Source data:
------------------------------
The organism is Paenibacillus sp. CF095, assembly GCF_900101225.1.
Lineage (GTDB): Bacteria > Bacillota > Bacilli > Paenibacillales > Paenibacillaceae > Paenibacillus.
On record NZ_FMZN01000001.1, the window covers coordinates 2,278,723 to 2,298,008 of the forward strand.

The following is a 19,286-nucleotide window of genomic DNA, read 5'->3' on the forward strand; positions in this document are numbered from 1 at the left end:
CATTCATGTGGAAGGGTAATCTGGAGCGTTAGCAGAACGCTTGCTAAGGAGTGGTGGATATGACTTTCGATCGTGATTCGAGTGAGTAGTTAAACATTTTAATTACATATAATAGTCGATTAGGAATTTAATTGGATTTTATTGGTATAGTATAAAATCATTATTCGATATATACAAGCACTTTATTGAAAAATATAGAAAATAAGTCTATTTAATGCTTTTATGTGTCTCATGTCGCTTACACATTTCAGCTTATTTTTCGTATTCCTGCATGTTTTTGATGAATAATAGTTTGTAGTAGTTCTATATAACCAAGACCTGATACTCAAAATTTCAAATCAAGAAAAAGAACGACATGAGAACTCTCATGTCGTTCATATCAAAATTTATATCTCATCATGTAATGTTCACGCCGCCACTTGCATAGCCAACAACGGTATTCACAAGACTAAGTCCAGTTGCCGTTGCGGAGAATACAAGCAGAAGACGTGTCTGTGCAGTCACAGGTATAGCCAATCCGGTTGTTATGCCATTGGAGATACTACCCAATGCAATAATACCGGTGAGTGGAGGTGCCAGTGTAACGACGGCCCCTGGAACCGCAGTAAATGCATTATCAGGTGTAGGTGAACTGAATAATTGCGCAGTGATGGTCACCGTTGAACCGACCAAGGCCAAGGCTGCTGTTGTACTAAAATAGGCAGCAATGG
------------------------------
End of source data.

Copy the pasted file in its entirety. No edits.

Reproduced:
The organism is Paenibacillus sp. CF095, assembly GCF_900101225.1.
Lineage (GTDB): Bacteria > Bacillota > Bacilli > Paenibacillales > Paenibacillaceae > Paenibacillus.
On record NZ_FMZN01000001.1, the window covers coordinates 2,278,723 to 2,298,008 of the forward strand.

The following is a 19,286-nucleotide window of genomic DNA, read 5'->3' on the forward strand; positions in this document are numbered from 1 at the left end:
CATTCATGTGGAAGGGTAATCTGGAGCGTTAGCAGAACGCTTGCTAAGGAGTGGTGGATATGACTTTCGATCGTGATTCGAGTGAGTAGTTAAACATTTTAATTACATATAATAGTCGATTAGGAATTTAATTGGATTTTATTGGTATAGTATAAAATCATTATTCGATATATACAAGCACTTTATTGAAAAATATAGAAAATAAGTCTATTTAATGCTTTTATGTGTCTCATGTCGCTTACACATTTCAGCTTATTTTTCGTATTCCTGCATGTTTTTGATGAATAATAGTTTGTAGTAGTTCTATATAACCAAGACCTGATACTCAAAATTTCAAATCAAGAAAAAGAACGACATGAGAACTCTCATGTCGTTCATATCAAAATTTATATCTCATCATGTAATGTTCACGCCGCCACTTGCATAGCCAACAACGGTATTCACAAGACTAAGTCCAGTTGCCGTTGCGGAGAATACAAGCAGAAGACGTGTCTGTGCAGTCACAGGTATAGCCAATCCGGTTGTTATGCCATTGGAGATACTACCCAATGCAATAATACCGGTGAGTGGAGGTGCCAGTGTAACGACGGCCCCTGGAACCGCAGTAAATGCATTATCAGGTGTAGGTGAACTGAATAATTGCGCAGTGATGGTCACCGTTGAACCGACCAAGGCCAAGGCTGCTGTTGTACTAAAATAGGCAGCAATGG